Recommended sitting posture

If you’re a computer-user sitting for extended periods of time, understanding the basics of positive sitting posture can make a huge difference to your comfort and energy levels, your productivity, and your long-term health.

Here is a checklist you can take yourself through, to make sure you’re sitting positively.

Elbows by your side and level with keyboard

To be able to use the computer comfortably for extended periods of time, you need to be able to use your keyboard and mouse without stretching.

Stretching or over-reaching while using the computer can cause forearm and shoulder tension and pain.

Your shoulders should be relaxed, and your elbows close by your side and approximately level with your keyboard.

If you’re reaching up, or wrists are rolled back, you’ll quickly experience wrist strain, pain and fatigue.

Eyes level with the top of your screen

To protect your neck and shoulder muscles from strain and pain your eyes should be approximately level with the top of your screen.

Recommend sitting posture

Back properly supported

If you’re sitting for some hours at a time our recommendation is that as a minimum your chair should have gaslift seat height adjustment, and backrest angle and height adjustment.

Always sit near the back of your seat. Make sure the chair backrest is adequately supporting your back and allowing you to sit with your back straight. The backrest lumbar support should be positioned to support your lower back.

We recommend sitting with your torso and thighs at an angle a little more open than 90 degrees, with your knees slightly lower than your hips. This open-angle sitting position allows for good circulation and lung function.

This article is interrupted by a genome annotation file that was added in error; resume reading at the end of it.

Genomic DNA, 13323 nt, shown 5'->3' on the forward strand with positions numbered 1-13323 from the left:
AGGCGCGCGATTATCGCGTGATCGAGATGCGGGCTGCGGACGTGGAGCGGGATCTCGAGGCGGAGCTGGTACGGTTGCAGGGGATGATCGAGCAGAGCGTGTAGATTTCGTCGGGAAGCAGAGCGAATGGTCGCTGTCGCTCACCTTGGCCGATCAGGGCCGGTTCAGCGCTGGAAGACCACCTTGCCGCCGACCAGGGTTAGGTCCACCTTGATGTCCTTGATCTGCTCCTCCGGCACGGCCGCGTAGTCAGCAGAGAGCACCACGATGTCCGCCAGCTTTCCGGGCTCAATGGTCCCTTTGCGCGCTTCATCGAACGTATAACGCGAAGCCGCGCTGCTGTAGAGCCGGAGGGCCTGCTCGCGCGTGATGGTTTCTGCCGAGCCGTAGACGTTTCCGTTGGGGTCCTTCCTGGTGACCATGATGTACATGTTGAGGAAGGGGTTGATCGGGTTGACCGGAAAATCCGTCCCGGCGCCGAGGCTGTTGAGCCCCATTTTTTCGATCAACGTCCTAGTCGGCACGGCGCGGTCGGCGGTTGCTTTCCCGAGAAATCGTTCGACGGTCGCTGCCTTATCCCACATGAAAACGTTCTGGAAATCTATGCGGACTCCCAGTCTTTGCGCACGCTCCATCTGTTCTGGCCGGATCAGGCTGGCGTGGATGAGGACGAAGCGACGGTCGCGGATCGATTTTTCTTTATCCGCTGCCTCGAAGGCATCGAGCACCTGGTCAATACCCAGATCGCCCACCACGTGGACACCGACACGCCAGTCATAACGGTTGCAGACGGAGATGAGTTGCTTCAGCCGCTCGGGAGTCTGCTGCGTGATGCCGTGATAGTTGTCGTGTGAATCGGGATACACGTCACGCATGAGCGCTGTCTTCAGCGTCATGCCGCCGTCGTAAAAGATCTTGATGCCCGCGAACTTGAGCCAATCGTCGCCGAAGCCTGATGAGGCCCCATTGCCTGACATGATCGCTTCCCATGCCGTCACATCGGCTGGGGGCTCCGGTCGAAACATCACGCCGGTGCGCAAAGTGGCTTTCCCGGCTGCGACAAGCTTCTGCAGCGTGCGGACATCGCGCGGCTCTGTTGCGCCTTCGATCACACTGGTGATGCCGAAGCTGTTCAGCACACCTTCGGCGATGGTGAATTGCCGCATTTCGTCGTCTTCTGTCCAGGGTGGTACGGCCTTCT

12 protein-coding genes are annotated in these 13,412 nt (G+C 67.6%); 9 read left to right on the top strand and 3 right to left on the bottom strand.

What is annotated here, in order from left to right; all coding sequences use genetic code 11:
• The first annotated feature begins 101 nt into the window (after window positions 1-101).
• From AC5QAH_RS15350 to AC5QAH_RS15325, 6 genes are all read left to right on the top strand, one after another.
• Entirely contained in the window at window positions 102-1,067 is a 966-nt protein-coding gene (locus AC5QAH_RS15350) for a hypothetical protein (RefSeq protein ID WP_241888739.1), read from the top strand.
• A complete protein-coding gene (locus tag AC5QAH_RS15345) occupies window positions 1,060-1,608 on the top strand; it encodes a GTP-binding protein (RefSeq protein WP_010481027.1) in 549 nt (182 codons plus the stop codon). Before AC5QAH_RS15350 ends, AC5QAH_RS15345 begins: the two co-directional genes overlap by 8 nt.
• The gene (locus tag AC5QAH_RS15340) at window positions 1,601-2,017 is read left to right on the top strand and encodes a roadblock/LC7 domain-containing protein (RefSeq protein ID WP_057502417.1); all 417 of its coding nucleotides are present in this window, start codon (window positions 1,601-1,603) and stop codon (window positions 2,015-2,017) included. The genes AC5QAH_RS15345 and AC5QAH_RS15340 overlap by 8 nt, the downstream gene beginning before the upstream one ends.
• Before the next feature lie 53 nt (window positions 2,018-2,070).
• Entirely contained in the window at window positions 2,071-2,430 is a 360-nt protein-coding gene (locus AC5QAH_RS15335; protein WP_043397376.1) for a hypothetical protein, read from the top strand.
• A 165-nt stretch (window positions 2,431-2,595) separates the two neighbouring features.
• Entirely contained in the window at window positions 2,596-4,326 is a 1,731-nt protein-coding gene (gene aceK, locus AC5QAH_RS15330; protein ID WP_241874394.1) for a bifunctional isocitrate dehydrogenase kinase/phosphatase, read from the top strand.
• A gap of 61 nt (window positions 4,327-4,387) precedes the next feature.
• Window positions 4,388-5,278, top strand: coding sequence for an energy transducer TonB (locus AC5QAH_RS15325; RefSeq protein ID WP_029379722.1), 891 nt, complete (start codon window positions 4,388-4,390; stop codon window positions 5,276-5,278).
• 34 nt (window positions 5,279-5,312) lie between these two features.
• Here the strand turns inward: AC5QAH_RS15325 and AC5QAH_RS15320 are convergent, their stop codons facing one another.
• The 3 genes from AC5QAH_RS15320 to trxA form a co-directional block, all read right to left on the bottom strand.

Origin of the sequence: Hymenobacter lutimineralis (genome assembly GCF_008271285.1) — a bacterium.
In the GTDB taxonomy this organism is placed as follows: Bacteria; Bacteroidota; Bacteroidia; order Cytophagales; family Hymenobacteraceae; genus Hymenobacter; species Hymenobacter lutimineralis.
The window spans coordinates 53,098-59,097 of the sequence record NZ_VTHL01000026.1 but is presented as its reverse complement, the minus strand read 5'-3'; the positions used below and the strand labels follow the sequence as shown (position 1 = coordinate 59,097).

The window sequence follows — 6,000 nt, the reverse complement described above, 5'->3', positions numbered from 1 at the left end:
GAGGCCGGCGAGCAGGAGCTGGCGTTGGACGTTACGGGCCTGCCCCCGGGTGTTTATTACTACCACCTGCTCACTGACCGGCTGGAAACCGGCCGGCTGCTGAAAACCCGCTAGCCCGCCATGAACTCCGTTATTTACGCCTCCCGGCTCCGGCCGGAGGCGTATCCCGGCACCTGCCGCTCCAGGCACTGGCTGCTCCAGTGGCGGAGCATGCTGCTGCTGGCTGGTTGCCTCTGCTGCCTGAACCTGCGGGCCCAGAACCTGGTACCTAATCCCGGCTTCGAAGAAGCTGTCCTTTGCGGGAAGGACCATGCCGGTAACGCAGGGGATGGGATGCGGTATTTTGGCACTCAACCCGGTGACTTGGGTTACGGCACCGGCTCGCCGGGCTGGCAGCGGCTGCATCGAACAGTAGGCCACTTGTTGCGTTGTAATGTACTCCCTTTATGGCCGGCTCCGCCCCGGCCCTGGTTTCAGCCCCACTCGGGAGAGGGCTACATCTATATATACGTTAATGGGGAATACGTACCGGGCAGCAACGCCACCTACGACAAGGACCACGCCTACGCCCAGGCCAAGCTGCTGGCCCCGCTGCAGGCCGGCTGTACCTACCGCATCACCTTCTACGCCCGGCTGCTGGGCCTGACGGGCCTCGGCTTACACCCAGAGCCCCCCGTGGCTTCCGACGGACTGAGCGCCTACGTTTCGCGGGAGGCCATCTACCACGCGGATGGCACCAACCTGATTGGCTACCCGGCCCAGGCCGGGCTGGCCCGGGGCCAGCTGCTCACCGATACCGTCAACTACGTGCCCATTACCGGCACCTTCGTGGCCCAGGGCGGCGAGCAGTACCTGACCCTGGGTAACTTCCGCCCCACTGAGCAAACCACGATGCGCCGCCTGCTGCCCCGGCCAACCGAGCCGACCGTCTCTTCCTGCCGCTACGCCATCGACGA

Feet flat on the floor

Your feet should be flat on the floor or on a footrest. If your feet aren’t reaching the floor or somehow supported, there’s likely to be pressure under your thighs which can inhibit circulation and cause discomfort or cramp.


Any prolonged sitting position, even a good one, can be tiring. As you’re working you can change your chair backrest angle or seat angle from time to time to allow your spine and muscles a variation in position.

Health professionals recommend that we stand up or move away from our seated position at least once every hour. If you have a height-adjustable desk you can alternate sitting and standing throughout the day.

Adjustment instructions for each of our task chairs can be found on our chair range pages, and you can learn more on our Chair Mechanisms page.

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